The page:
Thursday, 22 July 2010
What were you thinking, David – or were you?
It was with great surprise and some fury that the British public, along with many of their Commonwealth and former Commonwealth members, heard David Cameron declare that Great Britain was the 'junior partner' of the USA in fighting Germany in 1940. He seemed to be unaware, or perhaps had 'forgotten' that the US remained neutral until Germany and Japan declared war on it in December 1941 following the attack on Pearl Harbour. The US had supplied the UK as well as the Soviet Union, China, France and other Allied nations
with war materials from March 1941 until 1945 through the 'Lend-Lease' law. The UK finally redeemed its debt in 2006.
Nicholas Soames, grandson of Sir Winston Churchill, defended the Prime Minister's remarks, intimating that he had been misunderstood, but compounded the insult by omitting to mention the UK's allies. His grandfather must have groaned and pirouetted in his grave!
At the beginning of World War II Great Britain was indeed a 'junior partner' – but to France which had one of the biggest armies in the world. France had 86 divisions, Germany 78, while Britain had 9 and the US just 8.
After July 1940 Britain and the Commonwealth stood against Germany until Russia entered the war in July 1941. Forces from several defeated European countries escaped to UK to continue the fight – Albanian, Dutch, French, Polish, Norwegian, Belgian, Czechoslovakian to name but a few.
Russia entered the war five months before the US and arguably was a far bigger partner than the US in defeating Germany. Russia inflicted many more military casualties on the Germans than the US. Russia had the biggest army at the end of the war with 491 divisions while the US reached 94 including those also deployed in the Pacific. The sheer size of the Russian army was at the heart of the eventual German defeat.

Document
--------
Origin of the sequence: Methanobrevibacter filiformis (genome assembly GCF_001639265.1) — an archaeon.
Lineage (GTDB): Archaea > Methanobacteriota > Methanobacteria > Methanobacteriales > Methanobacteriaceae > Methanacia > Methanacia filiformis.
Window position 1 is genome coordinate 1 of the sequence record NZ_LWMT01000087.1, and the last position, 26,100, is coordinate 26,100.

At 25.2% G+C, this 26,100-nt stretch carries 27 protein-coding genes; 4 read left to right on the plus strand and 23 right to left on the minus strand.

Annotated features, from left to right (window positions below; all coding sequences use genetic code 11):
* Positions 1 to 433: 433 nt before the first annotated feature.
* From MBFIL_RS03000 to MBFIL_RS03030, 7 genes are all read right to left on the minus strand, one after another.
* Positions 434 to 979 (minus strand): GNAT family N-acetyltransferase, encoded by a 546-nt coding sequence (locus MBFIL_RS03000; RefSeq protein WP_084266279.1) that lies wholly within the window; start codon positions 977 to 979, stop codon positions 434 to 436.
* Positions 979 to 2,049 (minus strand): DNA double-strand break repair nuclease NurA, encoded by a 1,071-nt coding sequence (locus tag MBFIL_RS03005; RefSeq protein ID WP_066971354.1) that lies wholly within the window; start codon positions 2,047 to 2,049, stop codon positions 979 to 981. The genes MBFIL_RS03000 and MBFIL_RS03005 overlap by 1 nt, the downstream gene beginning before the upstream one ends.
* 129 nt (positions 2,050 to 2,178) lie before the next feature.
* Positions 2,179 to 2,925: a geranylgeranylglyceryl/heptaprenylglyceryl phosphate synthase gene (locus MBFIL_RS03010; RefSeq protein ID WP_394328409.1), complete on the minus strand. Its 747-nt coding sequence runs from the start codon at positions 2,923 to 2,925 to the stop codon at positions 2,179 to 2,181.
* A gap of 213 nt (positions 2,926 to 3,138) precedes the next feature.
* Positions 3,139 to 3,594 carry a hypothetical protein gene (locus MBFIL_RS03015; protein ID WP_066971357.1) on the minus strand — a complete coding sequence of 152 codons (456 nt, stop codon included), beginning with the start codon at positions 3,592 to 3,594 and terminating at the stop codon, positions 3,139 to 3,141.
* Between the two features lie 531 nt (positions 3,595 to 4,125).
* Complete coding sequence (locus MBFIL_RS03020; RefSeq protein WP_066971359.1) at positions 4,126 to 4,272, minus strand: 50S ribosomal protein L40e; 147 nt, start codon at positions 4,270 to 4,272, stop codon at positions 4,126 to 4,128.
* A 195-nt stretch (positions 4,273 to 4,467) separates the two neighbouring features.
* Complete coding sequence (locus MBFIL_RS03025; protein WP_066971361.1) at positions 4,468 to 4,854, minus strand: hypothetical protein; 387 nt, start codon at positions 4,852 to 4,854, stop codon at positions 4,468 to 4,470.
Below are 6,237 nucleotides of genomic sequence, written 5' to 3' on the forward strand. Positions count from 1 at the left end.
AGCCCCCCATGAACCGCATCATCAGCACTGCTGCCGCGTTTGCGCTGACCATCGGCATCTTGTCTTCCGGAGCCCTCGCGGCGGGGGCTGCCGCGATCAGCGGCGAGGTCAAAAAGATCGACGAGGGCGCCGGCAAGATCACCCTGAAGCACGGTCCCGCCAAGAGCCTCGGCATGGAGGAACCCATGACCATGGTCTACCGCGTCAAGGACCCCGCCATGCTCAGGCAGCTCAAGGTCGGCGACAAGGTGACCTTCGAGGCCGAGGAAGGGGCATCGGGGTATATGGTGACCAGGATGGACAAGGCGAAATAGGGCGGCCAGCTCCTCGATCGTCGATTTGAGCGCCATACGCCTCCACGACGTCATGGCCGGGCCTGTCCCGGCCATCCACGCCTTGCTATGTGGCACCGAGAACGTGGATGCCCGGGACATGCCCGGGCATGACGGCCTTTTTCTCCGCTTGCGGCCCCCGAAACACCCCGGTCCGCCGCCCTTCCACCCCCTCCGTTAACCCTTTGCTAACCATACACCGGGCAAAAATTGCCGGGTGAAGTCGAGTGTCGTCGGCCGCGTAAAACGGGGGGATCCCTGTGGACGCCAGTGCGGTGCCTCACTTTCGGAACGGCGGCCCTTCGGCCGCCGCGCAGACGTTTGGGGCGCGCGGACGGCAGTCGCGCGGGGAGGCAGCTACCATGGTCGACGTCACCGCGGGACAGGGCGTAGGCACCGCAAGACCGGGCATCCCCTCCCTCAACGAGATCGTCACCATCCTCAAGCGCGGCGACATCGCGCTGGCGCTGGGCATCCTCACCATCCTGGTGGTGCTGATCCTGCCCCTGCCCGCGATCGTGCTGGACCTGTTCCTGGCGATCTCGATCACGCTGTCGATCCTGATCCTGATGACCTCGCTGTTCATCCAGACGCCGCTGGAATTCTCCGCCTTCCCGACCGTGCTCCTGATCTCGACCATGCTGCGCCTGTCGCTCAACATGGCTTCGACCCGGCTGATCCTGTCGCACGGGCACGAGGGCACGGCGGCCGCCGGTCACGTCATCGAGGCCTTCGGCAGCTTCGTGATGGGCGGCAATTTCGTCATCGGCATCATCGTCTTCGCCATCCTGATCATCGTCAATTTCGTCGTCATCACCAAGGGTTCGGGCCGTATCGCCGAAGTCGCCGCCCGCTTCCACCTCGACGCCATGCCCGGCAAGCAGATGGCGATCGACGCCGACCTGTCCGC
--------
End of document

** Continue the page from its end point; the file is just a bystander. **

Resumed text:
The first important German reversal was in the Battle of Britain in 1940.
The first major land defeats of Germany were by British and Commonwealth troops at El Alamein in 1942 and by the Russians at Stalingrad in 1943.
More British and Commonwealth than US troops landed in Normandy in 1944. The RAF had many more fighters than the USAF for D Day (2172 versus 1311). The Royal Navy was the senior partner at Normandy, providing the majority of warships.
The biggest defeat the Japanese army faced was in Burma at the hands of the British and Commonwealth (especially Indian) armies.
Throughout the war the RAF was bigger than the USAF in Europe facing Germany. In June 1942 there were 9500 British aircraft and no US aircraft. A year later Britain had 12700 and the US 5000. Even towards the end of the war Britain still had the larger force with 14500 while the US had 12200.
When military deaths are brought into the equation, Russia suffered the greatest number of fatalities, followed by Britain and the Commonwealth, with the US suffering the fewest. As a proportion of population the British suffered three times the military deaths of the US.
Britain also sustained far more major warship losses than the US (260 versus 157)
Finally, Britain suffered significant civilian casualties and the US did not.
David Cameron and Nicholas Soames were both expensively educated at Eton (current basic fees are around £30,000 per annum). Is this venerable institute not able to employ effective History teachers or is it simply the case that David (and Nicholas before him) were not paying attention during lessons?
In spite of Hollywood reworkings of historical events much of the statistical evidence aforementioned has come from US Government sources, which are both remarkably accurate and well-informed.